How to use the Excel forecast function

professionals looking at charts and graphs on a desk

Yankee Hall of Fame catcher Yogi Berra said, “Forecasting is hard, especially about the future.”  Many of your jobs require you to forecast future revenue, unit sales or profits. For example, in April, you may need to forecast sales for the remainder of the year. Microsoft Excel’s Forecast Sheet tool (introduced in Excel 2016) can often make forecasting easy.  This article will introduce the forecasting tool in Excel.

Forecasting in Excel

Today’s work will be in the Forecasting with Excel spreadsheet. Within this spreadsheet, we’ll use monthly U.S. vehicle sales in thousands for the years 2014-2018 to forecast monthly sales for the years 2019-2020. Please note: your data must be in a .xlsx (not .xls) file to use the Forecast Sheet tool.

Here are step-by-step instructions.

  1. To begin, select the dates and sales that we’ll use to generate forecasts. For 2015-2018 we select the cell range A5:B64.
  2. Then, from the Forecast Group on the Data Tab we selected Forecast Sheet. Since we want to forecast monthly sales for 2019 and 2020, we change the Forecast End Date to 12/1/2020 (see Figure 1).


chart showing auto sales forecasts

Figure 1 Monthly Auto Sales

In Figure 1, 2015-2018 monthly sales are in blue and monthly forecasts for 2019-2020 are in orange. Excel provides forecasted monthly sales in 2019 and 2020 with 95% probability. After clicking Create, you find the forecasts and lower and upper values for the 95% confidence interval in a new worksheet (see Figure 2). For example, cells D52 and E52 tell us that we are 95% sure that January 2019 auto sales will be between 1084.7 and 1323.5.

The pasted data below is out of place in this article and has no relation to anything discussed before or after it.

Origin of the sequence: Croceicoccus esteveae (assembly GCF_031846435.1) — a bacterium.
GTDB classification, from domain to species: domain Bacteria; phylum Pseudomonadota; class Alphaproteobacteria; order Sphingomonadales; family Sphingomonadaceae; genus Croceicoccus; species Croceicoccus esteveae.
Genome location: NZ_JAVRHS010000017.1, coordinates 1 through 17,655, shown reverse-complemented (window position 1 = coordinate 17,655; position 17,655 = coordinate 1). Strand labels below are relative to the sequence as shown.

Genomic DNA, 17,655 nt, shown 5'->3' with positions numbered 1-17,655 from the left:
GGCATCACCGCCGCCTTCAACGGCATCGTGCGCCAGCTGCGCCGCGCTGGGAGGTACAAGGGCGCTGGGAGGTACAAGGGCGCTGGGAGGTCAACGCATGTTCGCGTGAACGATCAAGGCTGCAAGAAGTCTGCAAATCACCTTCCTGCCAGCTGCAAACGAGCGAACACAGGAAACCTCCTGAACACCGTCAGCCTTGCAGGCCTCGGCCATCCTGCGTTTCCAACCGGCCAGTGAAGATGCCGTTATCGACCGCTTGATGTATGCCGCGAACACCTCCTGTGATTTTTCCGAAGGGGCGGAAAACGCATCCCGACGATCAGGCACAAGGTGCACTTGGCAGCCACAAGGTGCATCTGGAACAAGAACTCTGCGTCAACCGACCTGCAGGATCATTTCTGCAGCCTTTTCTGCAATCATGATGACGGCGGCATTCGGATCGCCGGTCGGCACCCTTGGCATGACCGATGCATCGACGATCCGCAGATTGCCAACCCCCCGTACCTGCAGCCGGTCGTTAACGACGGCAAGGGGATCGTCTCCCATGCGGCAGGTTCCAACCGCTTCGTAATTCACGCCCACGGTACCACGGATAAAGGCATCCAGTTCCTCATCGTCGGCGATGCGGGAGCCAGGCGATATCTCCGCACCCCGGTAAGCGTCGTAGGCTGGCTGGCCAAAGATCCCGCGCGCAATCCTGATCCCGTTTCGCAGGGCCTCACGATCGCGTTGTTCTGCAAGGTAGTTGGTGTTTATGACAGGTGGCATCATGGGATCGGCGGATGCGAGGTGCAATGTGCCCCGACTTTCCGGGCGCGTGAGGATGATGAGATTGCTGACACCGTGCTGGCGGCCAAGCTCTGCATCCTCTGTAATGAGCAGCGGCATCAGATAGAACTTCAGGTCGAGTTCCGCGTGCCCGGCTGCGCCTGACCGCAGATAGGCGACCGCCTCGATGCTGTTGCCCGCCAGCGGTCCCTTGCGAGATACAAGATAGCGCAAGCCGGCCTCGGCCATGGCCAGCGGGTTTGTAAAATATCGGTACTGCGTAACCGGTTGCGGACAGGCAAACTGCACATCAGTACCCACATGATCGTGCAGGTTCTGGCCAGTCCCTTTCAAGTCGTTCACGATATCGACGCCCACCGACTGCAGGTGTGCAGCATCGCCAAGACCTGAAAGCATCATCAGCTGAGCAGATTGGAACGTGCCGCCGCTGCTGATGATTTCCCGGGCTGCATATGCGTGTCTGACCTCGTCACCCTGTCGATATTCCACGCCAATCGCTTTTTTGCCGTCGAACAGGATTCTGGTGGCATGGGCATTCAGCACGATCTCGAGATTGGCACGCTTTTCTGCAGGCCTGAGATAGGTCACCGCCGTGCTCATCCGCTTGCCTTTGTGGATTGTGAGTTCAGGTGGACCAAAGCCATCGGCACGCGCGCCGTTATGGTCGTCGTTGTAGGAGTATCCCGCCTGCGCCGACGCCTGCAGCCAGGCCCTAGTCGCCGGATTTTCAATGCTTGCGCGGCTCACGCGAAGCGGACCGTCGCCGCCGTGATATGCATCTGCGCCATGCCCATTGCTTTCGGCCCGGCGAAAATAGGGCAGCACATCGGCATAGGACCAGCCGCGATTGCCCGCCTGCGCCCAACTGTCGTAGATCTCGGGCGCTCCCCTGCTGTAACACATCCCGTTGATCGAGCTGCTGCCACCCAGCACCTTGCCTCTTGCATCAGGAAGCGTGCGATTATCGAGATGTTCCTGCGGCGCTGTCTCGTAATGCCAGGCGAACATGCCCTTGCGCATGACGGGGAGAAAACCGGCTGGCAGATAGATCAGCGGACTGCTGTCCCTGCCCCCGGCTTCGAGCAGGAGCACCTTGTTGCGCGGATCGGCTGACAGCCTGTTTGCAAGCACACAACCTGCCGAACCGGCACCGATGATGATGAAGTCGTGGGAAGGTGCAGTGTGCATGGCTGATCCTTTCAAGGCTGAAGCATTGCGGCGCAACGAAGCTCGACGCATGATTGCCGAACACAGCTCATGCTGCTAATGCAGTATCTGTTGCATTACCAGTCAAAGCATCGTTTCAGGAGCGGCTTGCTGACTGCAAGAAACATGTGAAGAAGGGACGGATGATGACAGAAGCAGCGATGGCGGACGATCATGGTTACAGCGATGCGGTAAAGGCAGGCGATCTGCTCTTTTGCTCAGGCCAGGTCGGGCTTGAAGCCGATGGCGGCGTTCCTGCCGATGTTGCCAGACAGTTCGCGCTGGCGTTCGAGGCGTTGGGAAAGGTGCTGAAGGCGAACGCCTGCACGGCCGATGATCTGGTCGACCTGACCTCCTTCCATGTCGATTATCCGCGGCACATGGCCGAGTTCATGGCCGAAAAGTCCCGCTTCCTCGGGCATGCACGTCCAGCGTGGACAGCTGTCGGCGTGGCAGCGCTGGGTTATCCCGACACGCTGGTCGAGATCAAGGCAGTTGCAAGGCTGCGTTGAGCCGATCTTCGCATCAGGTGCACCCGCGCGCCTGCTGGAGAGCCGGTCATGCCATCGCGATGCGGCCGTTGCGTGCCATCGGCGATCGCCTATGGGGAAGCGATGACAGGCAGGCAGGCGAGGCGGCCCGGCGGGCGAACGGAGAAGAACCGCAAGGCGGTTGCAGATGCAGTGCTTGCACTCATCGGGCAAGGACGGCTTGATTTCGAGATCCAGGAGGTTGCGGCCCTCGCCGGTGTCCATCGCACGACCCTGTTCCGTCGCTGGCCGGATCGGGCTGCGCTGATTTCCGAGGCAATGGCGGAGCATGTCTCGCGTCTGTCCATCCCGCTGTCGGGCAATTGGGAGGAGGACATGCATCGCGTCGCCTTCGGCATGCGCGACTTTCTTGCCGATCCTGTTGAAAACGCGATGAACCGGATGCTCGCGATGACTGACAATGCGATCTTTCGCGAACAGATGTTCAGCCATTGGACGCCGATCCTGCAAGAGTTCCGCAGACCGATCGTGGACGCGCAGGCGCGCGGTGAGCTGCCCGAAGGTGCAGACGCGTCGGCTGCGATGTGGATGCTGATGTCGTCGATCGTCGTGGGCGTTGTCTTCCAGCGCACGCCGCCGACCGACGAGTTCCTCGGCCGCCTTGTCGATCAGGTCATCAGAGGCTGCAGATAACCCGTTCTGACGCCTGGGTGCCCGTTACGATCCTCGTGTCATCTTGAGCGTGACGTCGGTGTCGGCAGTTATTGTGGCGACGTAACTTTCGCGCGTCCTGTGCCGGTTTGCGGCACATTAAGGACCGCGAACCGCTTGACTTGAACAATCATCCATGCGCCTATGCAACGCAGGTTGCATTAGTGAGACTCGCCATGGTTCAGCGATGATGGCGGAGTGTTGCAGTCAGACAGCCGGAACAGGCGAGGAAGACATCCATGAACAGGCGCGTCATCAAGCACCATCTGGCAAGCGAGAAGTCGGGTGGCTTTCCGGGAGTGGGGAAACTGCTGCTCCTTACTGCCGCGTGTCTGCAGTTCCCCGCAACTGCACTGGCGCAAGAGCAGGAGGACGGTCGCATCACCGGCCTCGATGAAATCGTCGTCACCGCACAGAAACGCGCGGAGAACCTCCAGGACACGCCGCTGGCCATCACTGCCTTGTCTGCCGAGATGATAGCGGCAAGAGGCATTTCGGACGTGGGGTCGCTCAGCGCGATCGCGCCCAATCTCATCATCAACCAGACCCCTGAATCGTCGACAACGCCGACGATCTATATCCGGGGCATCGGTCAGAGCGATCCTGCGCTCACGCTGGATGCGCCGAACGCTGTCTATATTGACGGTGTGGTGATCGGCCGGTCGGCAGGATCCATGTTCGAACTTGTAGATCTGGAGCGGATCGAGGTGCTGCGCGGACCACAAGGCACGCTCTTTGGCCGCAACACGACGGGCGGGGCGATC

We copied the actual 2019 and 2020 sales into this worksheet. For example, for January 2019, actual sales were 1172.04 and our forecast was 1204.11. Thus, our absolute percentage error (APE) (see cell E52) is the absolute value of (1172-1204)/1172 = 2.7% For 2019, our Mean Absolute Percentage Error (MAPE) is a respectable 4.8%

table with monthly auto sales forecasts

Figure 2 Monthly Auto Sales Forecasts

The Forecast Sheet creates forecasts by using the trend and seasonal characteristics of the given data (2015-2018). In other words, the Forecast Sheet forecasts the future by assuming the future will behave in a fashion like the past data that was used to create the forecast. Note that for the period March-June 2020 our forecasts are much larger than the actual sales. This is because there was no way Excel could have foreseen the occurrence of COVID lockdowns, which greatly reduced auto sales.

You can test whether the Forecast Sheet tool provides acceptable forecasts for your organization. To do this, forecast several time periods using the previous 5 years of data. If the Forecast Sheet yields a smaller MAPE than your current forecasting method, the Forecast Sheet may be an easy method to create useful forecasts.

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